Saturday, March 3, 2012

Spring Sun-Catchers

The kids and I made flower sun-catchers this morning.  We've used this contact-paper / tissue technique for other projects before, but this is the first time I made hanging art this way.  They really turned out beautiful, especially in the light (the photos I got just didn't quite capture how cool these look).

First we tore up some colored tissue paper and stuck them to clear contact sheets (we use Avery self-laminating sheets):

Once the contact paper was completely covered, I cut out flower shapes from the tissue-covered sheet as well as another contact sheet that had not yet been peeled:

Next I took a piece of thread (I used dental floss, but a piece of sewing thread would look more professional), threaded some colorful beads on the end, and placed it down the center of the flowers:

Then I stuck the other pieces of contact paper on top, tied the end to a straw (you can use a crafts stick, dowel, clothes hanger, etc..).

The kids loved dancing with these and looking at all the colors in the sunlight:

There is still snow on the ground outside, so maybe this craft will bring springtime along with it....

Moments to Remember

Here are some of the special moments I want to remember for the week (at least the ones that don't seem to fit into any other category)...

Moment 1: When I danced with Baby H a little too much and he had massive projectile vomiting... all over one of our dogs!  It was especially hilarious because this is the dog that is constantly following me around and is also a bit afraid of the kids.  She freaked out and ran out the dog door.  When she finally came in, I had to wash her face, which was completely covered in baby spit-up.  I notice that now she keeps her distance when I'm holding the baby...

Moment 2: When I was trying to eat dinner while kids were playing, and every time I turned around I saw E at the bathroom sink, presumably washing her hands.  Only when I was done eating and got up to investigate did I find a trail of water running from the bathroom to the kids' table in the living room...  They were filling up bowls and other containers and giving their plastic toys a bath!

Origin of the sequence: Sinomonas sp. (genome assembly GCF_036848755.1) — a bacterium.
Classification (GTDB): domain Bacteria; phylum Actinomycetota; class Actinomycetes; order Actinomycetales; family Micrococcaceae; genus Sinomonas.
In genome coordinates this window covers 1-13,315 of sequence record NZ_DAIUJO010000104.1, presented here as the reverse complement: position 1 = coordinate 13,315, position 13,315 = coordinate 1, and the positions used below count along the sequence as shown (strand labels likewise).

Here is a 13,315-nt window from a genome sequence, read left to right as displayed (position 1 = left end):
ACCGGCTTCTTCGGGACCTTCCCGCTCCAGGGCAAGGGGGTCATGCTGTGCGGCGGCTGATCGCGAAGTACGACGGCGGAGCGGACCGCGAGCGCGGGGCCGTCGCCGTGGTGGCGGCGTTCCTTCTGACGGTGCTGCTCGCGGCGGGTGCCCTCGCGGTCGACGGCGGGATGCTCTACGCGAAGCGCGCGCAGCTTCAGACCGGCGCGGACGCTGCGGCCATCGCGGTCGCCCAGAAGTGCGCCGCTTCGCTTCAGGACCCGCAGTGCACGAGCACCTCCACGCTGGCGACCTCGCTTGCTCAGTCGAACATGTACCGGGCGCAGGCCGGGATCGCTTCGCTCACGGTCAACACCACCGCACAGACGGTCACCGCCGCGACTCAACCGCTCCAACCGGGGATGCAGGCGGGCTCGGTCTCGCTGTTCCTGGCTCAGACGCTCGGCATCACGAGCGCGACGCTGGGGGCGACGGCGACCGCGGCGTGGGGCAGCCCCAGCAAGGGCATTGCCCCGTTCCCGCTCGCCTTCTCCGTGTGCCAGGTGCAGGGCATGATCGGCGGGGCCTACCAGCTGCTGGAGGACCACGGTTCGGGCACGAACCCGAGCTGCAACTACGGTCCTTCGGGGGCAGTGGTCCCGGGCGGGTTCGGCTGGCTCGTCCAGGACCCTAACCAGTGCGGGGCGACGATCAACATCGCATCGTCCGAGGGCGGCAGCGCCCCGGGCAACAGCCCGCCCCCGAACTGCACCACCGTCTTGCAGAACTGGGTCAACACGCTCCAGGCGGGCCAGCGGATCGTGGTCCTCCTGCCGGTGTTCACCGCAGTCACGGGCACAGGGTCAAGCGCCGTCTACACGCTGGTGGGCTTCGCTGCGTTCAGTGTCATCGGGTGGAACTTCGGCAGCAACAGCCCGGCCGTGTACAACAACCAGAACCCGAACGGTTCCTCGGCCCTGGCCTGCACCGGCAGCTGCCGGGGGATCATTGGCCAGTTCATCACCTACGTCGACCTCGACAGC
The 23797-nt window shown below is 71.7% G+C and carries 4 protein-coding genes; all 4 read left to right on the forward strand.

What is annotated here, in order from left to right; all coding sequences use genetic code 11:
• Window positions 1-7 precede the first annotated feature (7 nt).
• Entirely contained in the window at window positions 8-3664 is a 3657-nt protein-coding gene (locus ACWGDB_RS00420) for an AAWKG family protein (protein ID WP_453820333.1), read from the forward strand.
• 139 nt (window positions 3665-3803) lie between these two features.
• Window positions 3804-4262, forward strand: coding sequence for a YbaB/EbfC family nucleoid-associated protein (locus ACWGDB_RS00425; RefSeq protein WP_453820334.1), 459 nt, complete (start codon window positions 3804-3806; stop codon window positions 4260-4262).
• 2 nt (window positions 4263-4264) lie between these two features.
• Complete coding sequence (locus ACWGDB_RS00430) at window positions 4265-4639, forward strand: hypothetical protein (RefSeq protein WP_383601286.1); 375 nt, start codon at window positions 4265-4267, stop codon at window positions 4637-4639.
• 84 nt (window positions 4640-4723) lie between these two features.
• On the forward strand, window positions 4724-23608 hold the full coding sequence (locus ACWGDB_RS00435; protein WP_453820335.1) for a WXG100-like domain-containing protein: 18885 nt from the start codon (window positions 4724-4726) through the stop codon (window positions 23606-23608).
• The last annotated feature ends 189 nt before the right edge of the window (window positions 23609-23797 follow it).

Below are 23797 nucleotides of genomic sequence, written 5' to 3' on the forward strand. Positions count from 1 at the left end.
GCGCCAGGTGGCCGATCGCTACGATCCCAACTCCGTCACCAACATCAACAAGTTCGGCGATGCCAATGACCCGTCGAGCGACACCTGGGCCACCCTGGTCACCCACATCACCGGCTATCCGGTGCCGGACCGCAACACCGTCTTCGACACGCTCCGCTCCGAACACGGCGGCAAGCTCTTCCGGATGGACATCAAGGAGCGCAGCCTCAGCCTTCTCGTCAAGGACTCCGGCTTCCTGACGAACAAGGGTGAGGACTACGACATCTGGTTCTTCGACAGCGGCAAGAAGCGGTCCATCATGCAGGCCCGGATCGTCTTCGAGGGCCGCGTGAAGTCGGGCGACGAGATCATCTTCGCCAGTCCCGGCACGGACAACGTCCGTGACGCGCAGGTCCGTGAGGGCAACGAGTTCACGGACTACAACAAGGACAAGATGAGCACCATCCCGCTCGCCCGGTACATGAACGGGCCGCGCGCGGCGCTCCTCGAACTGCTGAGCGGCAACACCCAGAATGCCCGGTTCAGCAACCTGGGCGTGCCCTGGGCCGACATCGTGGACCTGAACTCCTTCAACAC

Moment 3: When I was helping the kids clean up their room, and E asked her sister where something goes.  L responded: "It's called problem solving.  You have to use your brain and figure it out."  (Do I really sound like that??)

Friday, March 2, 2012

One Fish, Two Fish - Goldfish Grouping Game

Happy Birthday, Dr. Seuss!  Our final Seuss Week activity was loosely based on One Fish, Two Fish, Red Fish, Blue Fish.  I say loosely-based, because the book is about imaginary creatures, not just fish, but a fish-themed math rhyme at least went along with the title.

I made up a quick rhyme last night (I seem to have my most creative thoughts when I'm nursing Baby H in the middle of the night) to teach the girls about grouping and skip-counting (and technically, factorization).

We counted out 12 goldfish crackers on a tray, and arranged them based on the following rhyme:

Goldfish Grouping
by Lilac @learnersinbloom

One-by-one and looking fine
The fish all swim in a straight line.

Mommy and Daddy fish pair up like this
The two loving fish give each other a kiss.

But Mommy and Daddy are lonely in the sea
So they have a little baby and now we have three.

Baby playing by himself gets to be such a bore
Soon comes Little Brother making a family of four!

Now Grandma and Grandpa want to join in the mix.
They come for a visit and now we have six.

Twelve little fish had so much fun
But now it's time to eat them, one by one

I knew the girls would love this because most of their play revolves around interpersonal relationships (Mommies, Daddies, babies):

It was such a great way to use fine motor skills and learn math concepts at the same time.  Plus an activity that involves all five senses is going to build all sorts of wonderful neural pathways.

Thursday, March 1, 2012

Sensory Exploration with Tapioca

I wanted this morning's Messy Morning project to be a fun sensory experience.  I've seen tons of recipes online for sensory play using homemade playdough, moondough, slime, and water beads.  I didn't have all the ingredients for those in my pantry, but I did have a package of tapioca, so I thought I'd experiment (I figured it couldn't turn out any worse than yesterday's Art Gone Wrong).

I mixed the pre-cooked dry tapioca with various amounts of water and some food coloring: